In fact, Linford Christy’s record in 1992 Barcelona Olympics as the oldest ever to win an Olympic men’s 100m gold at 36 years was safe when USA’s Justin Gatlin gave Bolt his first nightmare in London. The 35-year-old American, who had served two doping bans before, sprang the upset of the decade when he won the 100m gold, shattering Bolt’s dream of a fourth successive World Championship gold medal in the short sprint.

Controversial Gatlin has rained on Bolt's farewell parade by humbling the sprint king in the men's 100m final. Gatlin, twice banned for doping, came through almost unnoticed in lane seven in 9.92 seconds to win the gold medal. Gatlin’s teammate Christian Coleman was one hundredth of a second faster than Bolt to win the silver in 9.94 and the Jamaican had to be satisfied with the bronze for his unimpressive timing of 9.95.

It was exactly eight years ago that Bolt took the world sprint records under his belt and the writer was on the spot covering that record breaking feats at the 2009 IAAF World Championships in Germany.

On August 16, 2009, Bolt had his bullet-style career best run to win the 100m gold with a world record timing of 9.58 seconds.

Four days later at the same Olympiastadion in Berlin, Bolt erased legendary Michael Johnson’s 200m world record, clocking a magical 19.19 despite running against the wind.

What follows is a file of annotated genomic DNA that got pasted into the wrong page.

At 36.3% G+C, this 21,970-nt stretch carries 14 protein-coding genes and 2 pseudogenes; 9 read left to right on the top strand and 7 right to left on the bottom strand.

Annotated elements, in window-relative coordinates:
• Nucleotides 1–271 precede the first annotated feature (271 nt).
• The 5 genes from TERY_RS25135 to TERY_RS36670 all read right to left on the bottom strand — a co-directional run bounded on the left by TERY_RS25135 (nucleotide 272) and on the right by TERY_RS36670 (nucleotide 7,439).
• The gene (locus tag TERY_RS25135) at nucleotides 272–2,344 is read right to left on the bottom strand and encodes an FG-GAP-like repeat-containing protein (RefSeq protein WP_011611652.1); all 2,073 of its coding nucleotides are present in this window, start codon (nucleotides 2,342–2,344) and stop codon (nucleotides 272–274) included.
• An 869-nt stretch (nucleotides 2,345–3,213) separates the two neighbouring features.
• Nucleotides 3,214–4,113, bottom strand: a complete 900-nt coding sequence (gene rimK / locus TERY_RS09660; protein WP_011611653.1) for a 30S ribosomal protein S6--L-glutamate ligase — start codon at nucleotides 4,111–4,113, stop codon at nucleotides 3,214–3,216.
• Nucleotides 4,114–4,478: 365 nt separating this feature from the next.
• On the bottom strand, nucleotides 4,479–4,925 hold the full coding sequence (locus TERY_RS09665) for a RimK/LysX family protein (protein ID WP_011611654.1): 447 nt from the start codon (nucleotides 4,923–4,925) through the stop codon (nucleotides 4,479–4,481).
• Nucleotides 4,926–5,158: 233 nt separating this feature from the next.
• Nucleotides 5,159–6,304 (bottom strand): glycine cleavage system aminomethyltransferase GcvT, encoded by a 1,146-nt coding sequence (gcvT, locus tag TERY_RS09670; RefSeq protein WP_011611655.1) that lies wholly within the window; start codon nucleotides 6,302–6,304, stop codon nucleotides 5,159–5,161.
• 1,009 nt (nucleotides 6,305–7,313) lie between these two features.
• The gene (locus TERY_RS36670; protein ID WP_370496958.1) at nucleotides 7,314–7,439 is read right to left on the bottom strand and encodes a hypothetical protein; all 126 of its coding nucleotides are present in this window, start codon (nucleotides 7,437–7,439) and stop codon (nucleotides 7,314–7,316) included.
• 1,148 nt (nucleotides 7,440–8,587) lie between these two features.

Bolt has won six 100m gold medals in global events – three each in Olympics and at IAAF World Championships since Beijing 2008. With his last career medal – bronze in men’s 100m in London 2017, he has nine global medals in 100m event. In contrast, he has pocketed 11 global medals in 200m, including three at Olympics and four at IAAF World Championships.

As most star athletes, Bolt too had begun his international career hardly unnoticed. In his first major international meet for Jamaica, Bolt was placed fifth in the 200m semi finals at the IAAF World Youth Championships in Debrecen in 2001.

Two years later, he was selected to compete in the next IAAF World Youth Championships, this time in 400m. Though he was down to run in the men’s 400m semi finals in Sherbrook, Bolt did not face the starter’s orders.

Bolt’s Olympic debut in Athens 2004 too was a nightmare, finishing fifth in 200m heats with a timing of only 21.05 seconds. But at the next three Olympic Games, he won successive gold medals in 200m event. He painted a dismal picture on his IAAF World Championship debut too, finishing last in the 200m final with an unimpressive 26.27 in Helsinki 2005.

Then in Osaka 2007, he won the silver, before striking the 200m gold medals at four successive IAAF World Championships in 2009, 2011, 2013 and 2015.